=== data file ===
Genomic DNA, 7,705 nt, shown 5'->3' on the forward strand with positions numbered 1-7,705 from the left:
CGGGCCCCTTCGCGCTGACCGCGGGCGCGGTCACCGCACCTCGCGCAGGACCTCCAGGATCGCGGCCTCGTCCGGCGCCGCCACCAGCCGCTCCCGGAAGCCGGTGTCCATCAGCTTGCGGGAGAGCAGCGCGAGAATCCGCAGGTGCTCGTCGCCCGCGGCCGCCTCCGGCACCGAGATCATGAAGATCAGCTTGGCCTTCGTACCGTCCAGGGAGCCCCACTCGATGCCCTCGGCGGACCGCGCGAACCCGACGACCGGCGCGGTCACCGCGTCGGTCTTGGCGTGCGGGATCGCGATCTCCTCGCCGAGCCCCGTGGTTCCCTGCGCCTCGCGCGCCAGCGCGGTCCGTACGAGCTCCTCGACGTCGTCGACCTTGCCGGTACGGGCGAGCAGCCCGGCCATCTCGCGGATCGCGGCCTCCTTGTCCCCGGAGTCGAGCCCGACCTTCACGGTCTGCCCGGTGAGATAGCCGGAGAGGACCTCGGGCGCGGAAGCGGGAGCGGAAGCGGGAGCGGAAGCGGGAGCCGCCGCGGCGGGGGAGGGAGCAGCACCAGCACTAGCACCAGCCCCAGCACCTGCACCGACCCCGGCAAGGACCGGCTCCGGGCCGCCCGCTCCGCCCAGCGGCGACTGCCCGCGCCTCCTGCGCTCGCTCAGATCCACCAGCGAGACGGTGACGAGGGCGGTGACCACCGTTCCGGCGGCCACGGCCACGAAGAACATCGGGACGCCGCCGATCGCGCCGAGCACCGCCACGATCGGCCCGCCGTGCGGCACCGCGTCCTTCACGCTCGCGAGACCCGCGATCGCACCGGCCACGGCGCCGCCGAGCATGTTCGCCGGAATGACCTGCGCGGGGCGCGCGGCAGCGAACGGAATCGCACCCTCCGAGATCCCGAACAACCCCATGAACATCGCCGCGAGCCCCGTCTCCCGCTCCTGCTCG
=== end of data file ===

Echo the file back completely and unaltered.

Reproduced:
Genomic DNA, 7,705 nt, shown 5'->3' on the forward strand with positions numbered 1-7,705 from the left:
CGGGCCCCTTCGCGCTGACCGCGGGCGCGGTCACCGCACCTCGCGCAGGACCTCCAGGATCGCGGCCTCGTCCGGCGCCGCCACCAGCCGCTCCCGGAAGCCGGTGTCCATCAGCTTGCGGGAGAGCAGCGCGAGAATCCGCAGGTGCTCGTCGCCCGCGGCCGCCTCCGGCACCGAGATCATGAAGATCAGCTTGGCCTTCGTACCGTCCAGGGAGCCCCACTCGATGCCCTCGGCGGACCGCGCGAACCCGACGACCGGCGCGGTCACCGCGTCGGTCTTGGCGTGCGGGATCGCGATCTCCTCGCCGAGCCCCGTGGTTCCCTGCGCCTCGCGCGCCAGCGCGGTCCGTACGAGCTCCTCGACGTCGTCGACCTTGCCGGTACGGGCGAGCAGCCCGGCCATCTCGCGGATCGCGGCCTCCTTGTCCCCGGAGTCGAGCCCGACCTTCACGGTCTGCCCGGTGAGATAGCCGGAGAGGACCTCGGGCGCGGAAGCGGGAGCGGAAGCGGGAGCGGAAGCGGGAGCCGCCGCGGCGGGGGAGGGAGCAGCACCAGCACTAGCACCAGCCCCAGCACCTGCACCGACCCCGGCAAGGACCGGCTCCGGGCCGCCCGCTCCGCCCAGCGGCGACTGCCCGCGCCTCCTGCGCTCGCTCAGATCCACCAGCGAGACGGTGACGAGGGCGGTGACCACCGTTCCGGCGGCCACGGCCACGAAGAACATCGGGACGCCGCCGATCGCGCCGAGCACCGCCACGATCGGCCCGCCGTGCGGCACCGCGTCCTTCACGCTCGCGAGACCCGCGATCGCACCGGCCACGGCGCCGCCGAGCATGTTCGCCGGAATGACCTGCGCGGGGCGCGCGGCAGCGAACGGAATCGCACCCTCCGAGATCCCGAACAACCCCATGAACATCGCCGCGAGCCCCGTCTCCCGCTCCTGCTCG